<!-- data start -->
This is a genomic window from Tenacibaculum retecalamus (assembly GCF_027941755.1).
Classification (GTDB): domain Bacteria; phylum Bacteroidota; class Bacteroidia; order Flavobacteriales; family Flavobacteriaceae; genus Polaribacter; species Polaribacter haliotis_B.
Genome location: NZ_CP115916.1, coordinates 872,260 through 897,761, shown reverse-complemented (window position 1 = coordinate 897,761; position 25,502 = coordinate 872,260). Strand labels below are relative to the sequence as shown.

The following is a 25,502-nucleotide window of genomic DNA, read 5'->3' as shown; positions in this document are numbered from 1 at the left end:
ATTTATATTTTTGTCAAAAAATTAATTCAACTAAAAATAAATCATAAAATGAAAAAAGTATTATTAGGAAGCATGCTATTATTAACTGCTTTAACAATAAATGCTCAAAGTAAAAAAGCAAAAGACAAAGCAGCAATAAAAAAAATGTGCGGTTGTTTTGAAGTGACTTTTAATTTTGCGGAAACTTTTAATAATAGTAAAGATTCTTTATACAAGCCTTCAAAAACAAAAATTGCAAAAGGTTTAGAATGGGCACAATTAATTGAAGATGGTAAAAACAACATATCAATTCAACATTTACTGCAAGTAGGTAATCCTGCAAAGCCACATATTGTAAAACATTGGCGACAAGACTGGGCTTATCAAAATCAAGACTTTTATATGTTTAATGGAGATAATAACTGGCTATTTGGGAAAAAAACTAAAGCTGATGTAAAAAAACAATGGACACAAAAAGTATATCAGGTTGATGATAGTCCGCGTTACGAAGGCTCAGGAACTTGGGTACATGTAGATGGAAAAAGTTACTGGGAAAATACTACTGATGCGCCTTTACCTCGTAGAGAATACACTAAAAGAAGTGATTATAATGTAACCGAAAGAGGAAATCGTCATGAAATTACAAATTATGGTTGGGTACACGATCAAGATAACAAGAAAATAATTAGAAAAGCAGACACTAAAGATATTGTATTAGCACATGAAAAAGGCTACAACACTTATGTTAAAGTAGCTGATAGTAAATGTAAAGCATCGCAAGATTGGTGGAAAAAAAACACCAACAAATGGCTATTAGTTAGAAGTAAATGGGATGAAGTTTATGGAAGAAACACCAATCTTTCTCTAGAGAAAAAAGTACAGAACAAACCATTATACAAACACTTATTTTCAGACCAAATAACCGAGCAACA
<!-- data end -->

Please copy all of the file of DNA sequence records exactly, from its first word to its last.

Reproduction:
This is a genomic window from Tenacibaculum retecalamus (assembly GCF_027941755.1).
Classification (GTDB): domain Bacteria; phylum Bacteroidota; class Bacteroidia; order Flavobacteriales; family Flavobacteriaceae; genus Polaribacter; species Polaribacter haliotis_B.
Genome location: NZ_CP115916.1, coordinates 872,260 through 897,761, shown reverse-complemented (window position 1 = coordinate 897,761; position 25,502 = coordinate 872,260). Strand labels below are relative to the sequence as shown.

The following is a 25,502-nucleotide window of genomic DNA, read 5'->3' as shown; positions in this document are numbered from 1 at the left end:
ATTTATATTTTTGTCAAAAAATTAATTCAACTAAAAATAAATCATAAAATGAAAAAAGTATTATTAGGAAGCATGCTATTATTAACTGCTTTAACAATAAATGCTCAAAGTAAAAAAGCAAAAGACAAAGCAGCAATAAAAAAAATGTGCGGTTGTTTTGAAGTGACTTTTAATTTTGCGGAAACTTTTAATAATAGTAAAGATTCTTTATACAAGCCTTCAAAAACAAAAATTGCAAAAGGTTTAGAATGGGCACAATTAATTGAAGATGGTAAAAACAACATATCAATTCAACATTTACTGCAAGTAGGTAATCCTGCAAAGCCACATATTGTAAAACATTGGCGACAAGACTGGGCTTATCAAAATCAAGACTTTTATATGTTTAATGGAGATAATAACTGGCTATTTGGGAAAAAAACTAAAGCTGATGTAAAAAAACAATGGACACAAAAAGTATATCAGGTTGATGATAGTCCGCGTTACGAAGGCTCAGGAACTTGGGTACATGTAGATGGAAAAAGTTACTGGGAAAATACTACTGATGCGCCTTTACCTCGTAGAGAATACACTAAAAGAAGTGATTATAATGTAACCGAAAGAGGAAATCGTCATGAAATTACAAATTATGGTTGGGTACACGATCAAGATAACAAGAAAATAATTAGAAAAGCAGACACTAAAGATATTGTATTAGCACATGAAAAAGGCTACAACACTTATGTTAAAGTAGCTGATAGTAAATGTAAAGCATCGCAAGATTGGTGGAAAAAAAACACCAACAAATGGCTATTAGTTAGAAGTAAATGGGATGAAGTTTATGGAAGAAACACCAATCTTTCTCTAGAGAAAAAAGTACAGAACAAACCATTATACAAACACTTATTTTCAGACCAAATAACCGAGCAACA